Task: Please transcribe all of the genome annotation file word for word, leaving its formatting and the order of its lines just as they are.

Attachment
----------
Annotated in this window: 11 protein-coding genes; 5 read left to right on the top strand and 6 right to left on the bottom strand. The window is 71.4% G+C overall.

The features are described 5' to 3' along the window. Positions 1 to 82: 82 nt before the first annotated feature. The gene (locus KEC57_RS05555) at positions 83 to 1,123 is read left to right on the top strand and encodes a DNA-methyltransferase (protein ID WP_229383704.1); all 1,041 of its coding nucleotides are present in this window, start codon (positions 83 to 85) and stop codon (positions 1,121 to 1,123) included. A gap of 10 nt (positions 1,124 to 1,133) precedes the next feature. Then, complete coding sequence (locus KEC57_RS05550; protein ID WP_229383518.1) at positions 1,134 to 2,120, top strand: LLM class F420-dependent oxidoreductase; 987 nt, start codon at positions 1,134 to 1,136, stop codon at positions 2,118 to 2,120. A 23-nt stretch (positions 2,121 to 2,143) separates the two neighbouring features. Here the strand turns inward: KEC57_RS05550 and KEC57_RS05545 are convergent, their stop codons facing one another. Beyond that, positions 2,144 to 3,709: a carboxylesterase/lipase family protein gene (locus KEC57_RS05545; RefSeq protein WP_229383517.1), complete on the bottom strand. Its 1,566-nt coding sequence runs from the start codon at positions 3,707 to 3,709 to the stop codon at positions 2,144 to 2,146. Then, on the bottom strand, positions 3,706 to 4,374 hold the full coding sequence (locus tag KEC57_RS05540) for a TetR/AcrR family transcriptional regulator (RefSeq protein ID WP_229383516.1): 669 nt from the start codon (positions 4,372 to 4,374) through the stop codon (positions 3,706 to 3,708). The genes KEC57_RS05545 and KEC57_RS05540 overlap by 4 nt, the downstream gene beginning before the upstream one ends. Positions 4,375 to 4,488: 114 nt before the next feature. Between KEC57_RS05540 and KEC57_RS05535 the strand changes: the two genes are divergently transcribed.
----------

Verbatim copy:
Annotated in this window: 11 protein-coding genes; 5 read left to right on the top strand and 6 right to left on the bottom strand. The window is 71.4% G+C overall.

The features are described 5' to 3' along the window. Positions 1 to 82: 82 nt before the first annotated feature. The gene (locus KEC57_RS05555) at positions 83 to 1,123 is read left to right on the top strand and encodes a DNA-methyltransferase (protein ID WP_229383704.1); all 1,041 of its coding nucleotides are present in this window, start codon (positions 83 to 85) and stop codon (positions 1,121 to 1,123) included. A gap of 10 nt (positions 1,124 to 1,133) precedes the next feature. Then, complete coding sequence (locus KEC57_RS05550; protein ID WP_229383518.1) at positions 1,134 to 2,120, top strand: LLM class F420-dependent oxidoreductase; 987 nt, start codon at positions 1,134 to 1,136, stop codon at positions 2,118 to 2,120. A 23-nt stretch (positions 2,121 to 2,143) separates the two neighbouring features. Here the strand turns inward: KEC57_RS05550 and KEC57_RS05545 are convergent, their stop codons facing one another. Beyond that, positions 2,144 to 3,709: a carboxylesterase/lipase family protein gene (locus KEC57_RS05545; RefSeq protein WP_229383517.1), complete on the bottom strand. Its 1,566-nt coding sequence runs from the start codon at positions 3,707 to 3,709 to the stop codon at positions 2,144 to 2,146. Then, on the bottom strand, positions 3,706 to 4,374 hold the full coding sequence (locus tag KEC57_RS05540) for a TetR/AcrR family transcriptional regulator (RefSeq protein ID WP_229383516.1): 669 nt from the start codon (positions 4,372 to 4,374) through the stop codon (positions 3,706 to 3,708). The genes KEC57_RS05545 and KEC57_RS05540 overlap by 4 nt, the downstream gene beginning before the upstream one ends. Positions 4,375 to 4,488: 114 nt before the next feature. Between KEC57_RS05540 and KEC57_RS05535 the strand changes: the two genes are divergently transcribed.